France to probe tycoon on Malta journalist’s murder charge
French prosecutors have decided to start a preliminary investigation into the business activities of the Maltese magnate charged with the murder of the journalist Daphne Caruana Galizia, opening a fresh front in a scandal that has shocked Europe and caused the resignation of a Maltese prime minister.
The inquiry in Paris is a response to allegations by the slain blogger’s family that Yorgen Fenech, one of the Mediterranean island state’s richest businessmen, made corrupt use of funds generated from hotels and racehorses in France.
The French prosecutor’s office declined to disclose the name of the suspects on Wednesday, only saying they would review whether their French activities had been “used to fund bribery of foreign public officials”. French authorities were acting on a complaint from Ms Caruana Galizia’s family and would work closely with their Maltese counterparts, they added in a statement.
Mr Fenech’s arrest in Malta last year over the 2017 car bomb killing of Ms Caruana Galizia stoked dramatic developments in the Mediterranean island state and deepened fears over the deterioration in the rule of law.
Joseph Muscat, the prime minister, was forced to step down last month after public protests over authorities’ handling of both the murder probe and accusations of corruption against top government officials.
Mr Fenech has pleaded not guilty to Ms Caruana Galizia’s murder and has denied any wrongdoing. Gianluca Caruana Curran, his lawyer, did not immediately respond to a request from the Financial Times for comment.
Matthew Caruana Galizia, one of Daphne’s sons, said his family had launched the case in France themselves because “institutional failure and state capture have left our government without the will or capacity to deliver full justice”.
“The French National Prosecutor’s decision to open a preliminary investigation sets an important standard in the prosecution of corruption cases across European borders and in the crimes committed against journalists,” he said.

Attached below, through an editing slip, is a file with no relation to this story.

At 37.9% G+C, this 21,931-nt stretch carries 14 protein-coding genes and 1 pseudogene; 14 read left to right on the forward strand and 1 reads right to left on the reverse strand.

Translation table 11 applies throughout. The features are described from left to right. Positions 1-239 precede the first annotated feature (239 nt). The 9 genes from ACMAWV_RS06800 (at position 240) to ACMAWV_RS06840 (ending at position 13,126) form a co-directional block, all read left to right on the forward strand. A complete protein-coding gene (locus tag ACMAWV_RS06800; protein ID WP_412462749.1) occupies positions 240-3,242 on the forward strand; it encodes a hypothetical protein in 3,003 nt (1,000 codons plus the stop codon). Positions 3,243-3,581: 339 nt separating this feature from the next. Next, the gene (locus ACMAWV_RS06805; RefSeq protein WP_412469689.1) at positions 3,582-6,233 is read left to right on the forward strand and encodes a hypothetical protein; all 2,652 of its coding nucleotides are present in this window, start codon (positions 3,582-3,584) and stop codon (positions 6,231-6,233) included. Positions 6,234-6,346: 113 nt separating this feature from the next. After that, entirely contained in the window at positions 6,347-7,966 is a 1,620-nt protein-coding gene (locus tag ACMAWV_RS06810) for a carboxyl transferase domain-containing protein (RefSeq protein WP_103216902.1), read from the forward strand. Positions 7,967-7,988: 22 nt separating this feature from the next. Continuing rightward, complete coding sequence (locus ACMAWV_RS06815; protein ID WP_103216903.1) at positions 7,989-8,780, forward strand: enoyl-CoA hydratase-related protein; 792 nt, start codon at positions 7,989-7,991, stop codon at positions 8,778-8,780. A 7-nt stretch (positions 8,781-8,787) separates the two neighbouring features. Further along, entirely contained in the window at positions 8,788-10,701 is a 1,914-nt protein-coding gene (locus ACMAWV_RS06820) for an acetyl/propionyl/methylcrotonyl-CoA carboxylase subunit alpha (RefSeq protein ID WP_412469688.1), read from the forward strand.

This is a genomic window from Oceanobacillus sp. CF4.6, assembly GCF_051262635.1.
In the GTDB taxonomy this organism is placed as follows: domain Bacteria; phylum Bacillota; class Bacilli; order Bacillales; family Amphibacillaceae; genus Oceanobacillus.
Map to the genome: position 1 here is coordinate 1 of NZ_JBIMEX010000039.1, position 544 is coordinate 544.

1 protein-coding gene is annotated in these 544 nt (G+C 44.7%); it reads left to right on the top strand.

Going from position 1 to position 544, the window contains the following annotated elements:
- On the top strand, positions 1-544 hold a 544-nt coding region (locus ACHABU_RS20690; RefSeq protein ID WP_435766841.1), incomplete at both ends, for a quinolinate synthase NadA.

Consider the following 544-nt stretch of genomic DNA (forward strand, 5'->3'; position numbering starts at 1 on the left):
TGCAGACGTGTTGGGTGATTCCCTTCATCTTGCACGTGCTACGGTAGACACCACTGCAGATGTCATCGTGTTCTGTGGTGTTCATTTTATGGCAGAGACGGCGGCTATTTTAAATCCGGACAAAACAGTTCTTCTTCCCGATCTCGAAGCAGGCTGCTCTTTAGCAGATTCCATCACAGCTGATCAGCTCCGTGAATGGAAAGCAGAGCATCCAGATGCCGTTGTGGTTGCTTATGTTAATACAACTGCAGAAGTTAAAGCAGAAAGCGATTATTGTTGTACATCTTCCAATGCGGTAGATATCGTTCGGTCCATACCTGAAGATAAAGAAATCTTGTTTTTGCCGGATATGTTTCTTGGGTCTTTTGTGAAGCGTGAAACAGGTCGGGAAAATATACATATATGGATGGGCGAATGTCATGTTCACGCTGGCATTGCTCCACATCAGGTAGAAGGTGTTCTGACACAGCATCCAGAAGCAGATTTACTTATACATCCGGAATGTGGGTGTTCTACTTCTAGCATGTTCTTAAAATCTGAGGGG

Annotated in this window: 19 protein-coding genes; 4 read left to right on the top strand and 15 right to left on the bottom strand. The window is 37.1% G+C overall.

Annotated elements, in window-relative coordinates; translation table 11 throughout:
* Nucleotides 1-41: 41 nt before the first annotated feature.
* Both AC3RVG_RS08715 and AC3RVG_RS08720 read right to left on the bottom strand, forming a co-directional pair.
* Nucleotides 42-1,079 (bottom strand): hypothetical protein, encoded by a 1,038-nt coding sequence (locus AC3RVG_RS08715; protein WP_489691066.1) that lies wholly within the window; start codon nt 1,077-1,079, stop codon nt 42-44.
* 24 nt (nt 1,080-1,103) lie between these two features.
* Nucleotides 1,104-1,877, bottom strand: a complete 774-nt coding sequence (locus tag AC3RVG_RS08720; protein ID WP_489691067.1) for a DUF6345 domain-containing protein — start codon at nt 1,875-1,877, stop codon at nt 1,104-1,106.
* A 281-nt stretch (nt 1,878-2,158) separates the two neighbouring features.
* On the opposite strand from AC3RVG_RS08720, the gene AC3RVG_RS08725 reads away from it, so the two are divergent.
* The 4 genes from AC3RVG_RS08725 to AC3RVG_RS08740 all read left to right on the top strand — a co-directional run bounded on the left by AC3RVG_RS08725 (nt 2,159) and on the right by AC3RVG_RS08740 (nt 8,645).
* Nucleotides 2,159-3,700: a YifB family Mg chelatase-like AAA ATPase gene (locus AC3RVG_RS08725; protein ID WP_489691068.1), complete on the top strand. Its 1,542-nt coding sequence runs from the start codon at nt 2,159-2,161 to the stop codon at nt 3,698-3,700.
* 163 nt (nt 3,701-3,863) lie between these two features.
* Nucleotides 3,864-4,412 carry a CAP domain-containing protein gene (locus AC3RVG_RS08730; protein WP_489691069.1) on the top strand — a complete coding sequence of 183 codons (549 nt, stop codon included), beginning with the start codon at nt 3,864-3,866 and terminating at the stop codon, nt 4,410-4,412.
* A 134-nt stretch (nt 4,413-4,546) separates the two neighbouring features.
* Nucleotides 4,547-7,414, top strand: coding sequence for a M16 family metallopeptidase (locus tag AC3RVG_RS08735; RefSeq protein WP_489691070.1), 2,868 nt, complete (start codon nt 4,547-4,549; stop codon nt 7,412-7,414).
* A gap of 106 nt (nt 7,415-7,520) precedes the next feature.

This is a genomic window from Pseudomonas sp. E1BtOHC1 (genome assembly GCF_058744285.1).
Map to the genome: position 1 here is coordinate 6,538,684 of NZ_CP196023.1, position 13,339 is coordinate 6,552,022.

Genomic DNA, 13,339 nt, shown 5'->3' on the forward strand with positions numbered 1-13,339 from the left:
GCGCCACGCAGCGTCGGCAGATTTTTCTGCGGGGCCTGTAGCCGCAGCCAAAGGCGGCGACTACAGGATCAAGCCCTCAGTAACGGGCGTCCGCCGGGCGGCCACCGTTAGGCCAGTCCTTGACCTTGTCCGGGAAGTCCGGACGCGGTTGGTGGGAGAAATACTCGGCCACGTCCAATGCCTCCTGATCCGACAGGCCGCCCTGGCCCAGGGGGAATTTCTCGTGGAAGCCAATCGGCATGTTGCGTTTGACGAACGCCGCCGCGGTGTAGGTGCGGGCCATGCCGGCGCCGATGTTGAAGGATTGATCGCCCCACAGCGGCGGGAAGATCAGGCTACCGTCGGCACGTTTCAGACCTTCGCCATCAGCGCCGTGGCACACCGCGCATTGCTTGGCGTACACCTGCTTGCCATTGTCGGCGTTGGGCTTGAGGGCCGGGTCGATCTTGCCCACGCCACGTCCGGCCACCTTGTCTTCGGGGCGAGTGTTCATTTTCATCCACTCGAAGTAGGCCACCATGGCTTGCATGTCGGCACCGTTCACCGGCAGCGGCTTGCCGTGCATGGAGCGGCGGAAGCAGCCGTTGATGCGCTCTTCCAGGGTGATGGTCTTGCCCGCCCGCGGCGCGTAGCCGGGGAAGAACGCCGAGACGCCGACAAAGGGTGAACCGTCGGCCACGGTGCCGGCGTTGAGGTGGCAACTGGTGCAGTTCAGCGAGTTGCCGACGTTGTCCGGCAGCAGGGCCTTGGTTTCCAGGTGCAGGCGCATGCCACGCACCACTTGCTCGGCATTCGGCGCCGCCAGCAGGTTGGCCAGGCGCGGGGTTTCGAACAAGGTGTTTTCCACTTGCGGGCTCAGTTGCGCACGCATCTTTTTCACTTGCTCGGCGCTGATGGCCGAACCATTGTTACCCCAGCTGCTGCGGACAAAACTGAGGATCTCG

A legal complaint filed in France in December by Ms Caruana Galizia’s adult sons Matthew, Paul and Andrew, her husband Peter, and the Reporters Without Borders campaign group, claimed Mr Fenech was suspected of using proceeds from his business activities in France to corrupt Maltese public officials and win a power station concession.
The complaint calls for an investigation into the fate of millions of euros generated between 2015 and 2017 by French hotels companies in the Fenech family conglomerate Tumas, which operates properties including the Hilton Evian-les-Bains.
The complaint also alleges Mr Fenech earned more than €350,000 between 2015 and 2017 in winnings from a stable of seven racehorses. The horses — whose names include El Catwalk, Sugar Di Poggio and Do You Love Me — notched up seven victories between them over the period, the complaint claims.
Mr Fenech’s arrest in Malta in November came after a suspected middleman in Ms Caruana Galizia’s murder gave information about the case in exchange for a presidential pardon. The tycoon was detained before dawn as he attempted to sail his luxury yacht away from the Maltese coast.
Ms Caruana Galizia’s family and other campaigners have raised fears that the government of Robert Abela, the new prime minister from Mr Muscat’s Labour party, will not live up to its commitments for authorities to solve the murder and tackle corruption.
Questions loom over individuals including Keith Schembri, Mr Muscat’s former chief of staff, who was interviewed by investigators. He has denied any wrongdoing and has not been charged with any offence.
Additional reporting by Josephine Cumbo in London